"No good deed goes unpunished" department: Piere's offers rides home to patrons who think they've had too much to drink to be able to drive safely. They gave such a ride to James Herald, but they didn't take him all the way home:
Herald was struck and injured after being dropped off.
Local Fort Wayne attorney Don Swanson, who is not involved in the case was asked if Piere's could be liable says, "The facts of the particular case indicate he was dropped off blocks from his home, that's probably unreasonable, given the fact that he elected to use their service, because he was intoxicated according to the laws."
My philosophical inclination leads me to side with Piere's. Swanson chose to drink to excess and chose to seek the ride home. He is a moral agent who must accept the consequences of his actions. But I suspect that, by offering the rides in the first place, Piere's management set themselves up for more liability than they want to now acknowledge. They demonstrated an awareness that people who drink to excess are impaired. They singled out people who were impaired for special treatment. Why wouldn't that treatment include taking the guy to his door, even if he insisted in a drunken stupor that he wanted to walk a few blocks?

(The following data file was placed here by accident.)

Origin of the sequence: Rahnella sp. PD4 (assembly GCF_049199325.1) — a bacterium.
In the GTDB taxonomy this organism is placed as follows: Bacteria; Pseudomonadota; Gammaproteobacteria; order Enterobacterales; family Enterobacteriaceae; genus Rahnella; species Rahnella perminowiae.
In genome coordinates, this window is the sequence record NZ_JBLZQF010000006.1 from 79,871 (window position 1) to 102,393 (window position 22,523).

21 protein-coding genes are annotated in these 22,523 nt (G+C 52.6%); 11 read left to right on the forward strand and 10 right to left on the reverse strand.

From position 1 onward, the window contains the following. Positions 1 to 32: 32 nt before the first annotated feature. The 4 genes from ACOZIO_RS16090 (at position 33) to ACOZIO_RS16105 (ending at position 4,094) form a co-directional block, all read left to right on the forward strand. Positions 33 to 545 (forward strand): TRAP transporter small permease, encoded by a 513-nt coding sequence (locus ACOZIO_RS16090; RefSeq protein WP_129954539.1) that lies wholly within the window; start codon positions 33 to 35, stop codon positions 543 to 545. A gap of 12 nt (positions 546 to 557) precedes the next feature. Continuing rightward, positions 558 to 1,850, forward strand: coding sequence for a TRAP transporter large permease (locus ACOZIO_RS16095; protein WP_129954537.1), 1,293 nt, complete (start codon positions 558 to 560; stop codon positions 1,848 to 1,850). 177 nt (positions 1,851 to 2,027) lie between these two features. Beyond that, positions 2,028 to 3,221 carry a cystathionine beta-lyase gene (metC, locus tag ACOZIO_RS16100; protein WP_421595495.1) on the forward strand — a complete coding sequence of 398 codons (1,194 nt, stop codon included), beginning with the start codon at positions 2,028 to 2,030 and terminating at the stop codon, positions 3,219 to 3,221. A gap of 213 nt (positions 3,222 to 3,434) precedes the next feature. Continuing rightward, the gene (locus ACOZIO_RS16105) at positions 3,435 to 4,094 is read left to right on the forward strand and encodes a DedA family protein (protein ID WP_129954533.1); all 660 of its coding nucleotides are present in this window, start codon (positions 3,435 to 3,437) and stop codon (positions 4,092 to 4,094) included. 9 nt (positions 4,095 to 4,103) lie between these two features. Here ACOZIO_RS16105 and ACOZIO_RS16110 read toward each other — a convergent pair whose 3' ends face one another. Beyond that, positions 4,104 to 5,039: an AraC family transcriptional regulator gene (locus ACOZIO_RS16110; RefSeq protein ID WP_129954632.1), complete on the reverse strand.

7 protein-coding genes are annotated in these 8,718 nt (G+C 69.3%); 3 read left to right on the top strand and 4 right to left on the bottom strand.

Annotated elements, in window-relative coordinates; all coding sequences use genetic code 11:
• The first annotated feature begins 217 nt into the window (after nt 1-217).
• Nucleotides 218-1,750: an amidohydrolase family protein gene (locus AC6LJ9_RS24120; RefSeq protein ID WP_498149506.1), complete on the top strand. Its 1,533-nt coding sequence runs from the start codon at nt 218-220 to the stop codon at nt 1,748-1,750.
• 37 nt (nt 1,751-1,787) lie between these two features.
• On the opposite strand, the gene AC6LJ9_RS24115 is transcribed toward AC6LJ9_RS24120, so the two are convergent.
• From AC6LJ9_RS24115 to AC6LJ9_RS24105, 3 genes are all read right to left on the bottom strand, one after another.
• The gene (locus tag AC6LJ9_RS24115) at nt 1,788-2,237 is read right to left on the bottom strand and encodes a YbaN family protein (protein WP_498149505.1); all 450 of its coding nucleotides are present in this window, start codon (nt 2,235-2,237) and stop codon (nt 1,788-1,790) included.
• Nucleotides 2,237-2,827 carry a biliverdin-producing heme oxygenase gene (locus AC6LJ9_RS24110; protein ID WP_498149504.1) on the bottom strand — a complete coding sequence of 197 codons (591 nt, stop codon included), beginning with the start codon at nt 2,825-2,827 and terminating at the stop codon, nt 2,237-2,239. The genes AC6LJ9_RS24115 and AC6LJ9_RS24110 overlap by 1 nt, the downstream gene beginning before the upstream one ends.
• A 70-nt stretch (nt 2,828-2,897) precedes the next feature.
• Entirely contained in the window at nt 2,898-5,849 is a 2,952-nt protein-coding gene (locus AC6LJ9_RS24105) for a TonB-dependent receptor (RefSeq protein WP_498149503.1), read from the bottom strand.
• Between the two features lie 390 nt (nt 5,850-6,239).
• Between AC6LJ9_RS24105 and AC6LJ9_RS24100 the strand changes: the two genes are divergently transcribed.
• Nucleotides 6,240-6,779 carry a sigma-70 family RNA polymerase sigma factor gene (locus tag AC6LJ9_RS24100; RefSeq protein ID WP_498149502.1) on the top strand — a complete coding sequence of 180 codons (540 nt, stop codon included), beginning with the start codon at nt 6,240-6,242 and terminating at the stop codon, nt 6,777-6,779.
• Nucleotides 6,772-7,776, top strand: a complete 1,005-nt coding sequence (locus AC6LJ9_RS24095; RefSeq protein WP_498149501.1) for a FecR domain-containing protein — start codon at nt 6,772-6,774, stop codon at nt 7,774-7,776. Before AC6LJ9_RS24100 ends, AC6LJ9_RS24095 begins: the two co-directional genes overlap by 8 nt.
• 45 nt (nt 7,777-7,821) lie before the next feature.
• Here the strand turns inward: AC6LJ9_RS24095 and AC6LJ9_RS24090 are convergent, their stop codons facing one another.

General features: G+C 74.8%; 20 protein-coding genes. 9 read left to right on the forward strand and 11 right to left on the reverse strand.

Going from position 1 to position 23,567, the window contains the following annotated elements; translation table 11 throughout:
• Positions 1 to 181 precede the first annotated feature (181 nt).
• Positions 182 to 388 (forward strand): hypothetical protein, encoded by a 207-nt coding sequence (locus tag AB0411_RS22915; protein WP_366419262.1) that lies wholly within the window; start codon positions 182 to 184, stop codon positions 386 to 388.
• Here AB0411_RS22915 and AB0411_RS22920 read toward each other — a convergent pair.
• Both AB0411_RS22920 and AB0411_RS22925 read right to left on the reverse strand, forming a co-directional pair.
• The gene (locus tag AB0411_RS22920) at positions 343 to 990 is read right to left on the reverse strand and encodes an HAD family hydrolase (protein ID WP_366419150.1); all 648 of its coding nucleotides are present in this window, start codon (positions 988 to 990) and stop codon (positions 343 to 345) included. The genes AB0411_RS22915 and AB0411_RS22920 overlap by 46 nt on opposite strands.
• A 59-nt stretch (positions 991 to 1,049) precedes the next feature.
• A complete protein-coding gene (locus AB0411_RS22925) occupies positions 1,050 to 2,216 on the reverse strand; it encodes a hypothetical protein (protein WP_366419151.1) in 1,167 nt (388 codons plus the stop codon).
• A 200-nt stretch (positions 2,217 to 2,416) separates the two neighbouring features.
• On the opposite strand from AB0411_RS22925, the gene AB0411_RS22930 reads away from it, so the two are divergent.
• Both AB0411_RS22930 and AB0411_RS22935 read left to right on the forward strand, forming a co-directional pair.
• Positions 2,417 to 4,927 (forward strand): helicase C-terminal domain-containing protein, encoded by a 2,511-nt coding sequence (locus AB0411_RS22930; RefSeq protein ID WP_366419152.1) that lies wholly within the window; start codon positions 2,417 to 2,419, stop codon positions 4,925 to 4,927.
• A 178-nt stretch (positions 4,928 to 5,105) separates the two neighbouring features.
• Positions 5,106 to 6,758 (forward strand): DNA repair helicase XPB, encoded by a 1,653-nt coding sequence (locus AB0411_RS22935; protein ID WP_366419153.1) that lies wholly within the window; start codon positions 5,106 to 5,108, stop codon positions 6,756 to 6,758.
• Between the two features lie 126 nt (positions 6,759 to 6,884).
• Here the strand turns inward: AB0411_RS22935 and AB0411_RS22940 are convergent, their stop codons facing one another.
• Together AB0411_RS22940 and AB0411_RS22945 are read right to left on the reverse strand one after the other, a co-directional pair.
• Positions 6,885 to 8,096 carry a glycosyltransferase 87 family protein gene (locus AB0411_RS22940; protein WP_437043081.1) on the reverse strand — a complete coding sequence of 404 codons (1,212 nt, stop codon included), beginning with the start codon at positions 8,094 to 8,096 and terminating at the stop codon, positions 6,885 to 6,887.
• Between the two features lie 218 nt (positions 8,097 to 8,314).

On the other hand, if I were a shrewd lawyer for Piere's, I might argue: Drunk people don't exercise very good judgment in anything. If Piere's had taken the guy to his door, he could just have easily have fallen down the basement stairs instead of being hit by a car. Should Piere's be responsible for that, too? What about if he falls asleep on the john and gives himself a concussion when his head hits the floor? What about if he suffocates on his own vomit three hours after he falls asleep?
Isn't the law fun?